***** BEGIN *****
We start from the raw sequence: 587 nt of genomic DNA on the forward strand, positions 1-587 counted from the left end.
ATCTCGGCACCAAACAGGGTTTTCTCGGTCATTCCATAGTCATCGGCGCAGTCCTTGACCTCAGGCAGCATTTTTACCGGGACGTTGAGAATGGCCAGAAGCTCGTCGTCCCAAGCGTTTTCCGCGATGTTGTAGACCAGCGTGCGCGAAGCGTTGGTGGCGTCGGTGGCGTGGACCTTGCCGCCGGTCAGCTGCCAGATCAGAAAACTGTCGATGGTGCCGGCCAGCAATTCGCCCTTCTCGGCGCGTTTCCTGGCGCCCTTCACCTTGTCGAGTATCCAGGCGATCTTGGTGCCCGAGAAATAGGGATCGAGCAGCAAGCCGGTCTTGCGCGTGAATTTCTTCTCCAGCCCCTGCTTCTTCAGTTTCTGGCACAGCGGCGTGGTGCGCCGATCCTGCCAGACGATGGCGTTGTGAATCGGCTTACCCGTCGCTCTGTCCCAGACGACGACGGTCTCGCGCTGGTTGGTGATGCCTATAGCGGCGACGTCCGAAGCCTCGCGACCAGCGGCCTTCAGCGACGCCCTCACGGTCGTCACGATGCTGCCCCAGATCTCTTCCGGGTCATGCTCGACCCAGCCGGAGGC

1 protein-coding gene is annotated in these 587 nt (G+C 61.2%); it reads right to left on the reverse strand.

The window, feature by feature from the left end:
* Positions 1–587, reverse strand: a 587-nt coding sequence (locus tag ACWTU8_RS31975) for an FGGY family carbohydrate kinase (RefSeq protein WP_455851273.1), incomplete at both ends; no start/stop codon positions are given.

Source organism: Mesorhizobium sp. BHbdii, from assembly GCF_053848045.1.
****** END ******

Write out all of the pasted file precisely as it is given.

We start from the raw sequence: 587 nt of genomic DNA on the forward strand, positions 1-587 counted from the left end.
ATCTCGGCACCAAACAGGGTTTTCTCGGTCATTCCATAGTCATCGGCGCAGTCCTTGACCTCAGGCAGCATTTTTACCGGGACGTTGAGAATGGCCAGAAGCTCGTCGTCCCAAGCGTTTTCCGCGATGTTGTAGACCAGCGTGCGCGAAGCGTTGGTGGCGTCGGTGGCGTGGACCTTGCCGCCGGTCAGCTGCCAGATCAGAAAACTGTCGATGGTGCCGGCCAGCAATTCGCCCTTCTCGGCGCGTTTCCTGGCGCCCTTCACCTTGTCGAGTATCCAGGCGATCTTGGTGCCCGAGAAATAGGGATCGAGCAGCAAGCCGGTCTTGCGCGTGAATTTCTTCTCCAGCCCCTGCTTCTTCAGTTTCTGGCACAGCGGCGTGGTGCGCCGATCCTGCCAGACGATGGCGTTGTGAATCGGCTTACCCGTCGCTCTGTCCCAGACGACGACGGTCTCGCGCTGGTTGGTGATGCCTATAGCGGCGACGTCCGAAGCCTCGCGACCAGCGGCCTTCAGCGACGCCCTCACGGTCGTCACGATGCTGCCCCAGATCTCTTCCGGGTCATGCTCGACCCAGCCGGAGGC

1 protein-coding gene is annotated in these 587 nt (G+C 61.2%); it reads right to left on the reverse strand.

The window, feature by feature from the left end:
* Positions 1–587, reverse strand: a 587-nt coding sequence (locus tag ACWTU8_RS31975) for an FGGY family carbohydrate kinase (RefSeq protein WP_455851273.1), incomplete at both ends; no start/stop codon positions are given.

Source organism: Mesorhizobium sp. BHbdii, from assembly GCF_053848045.1.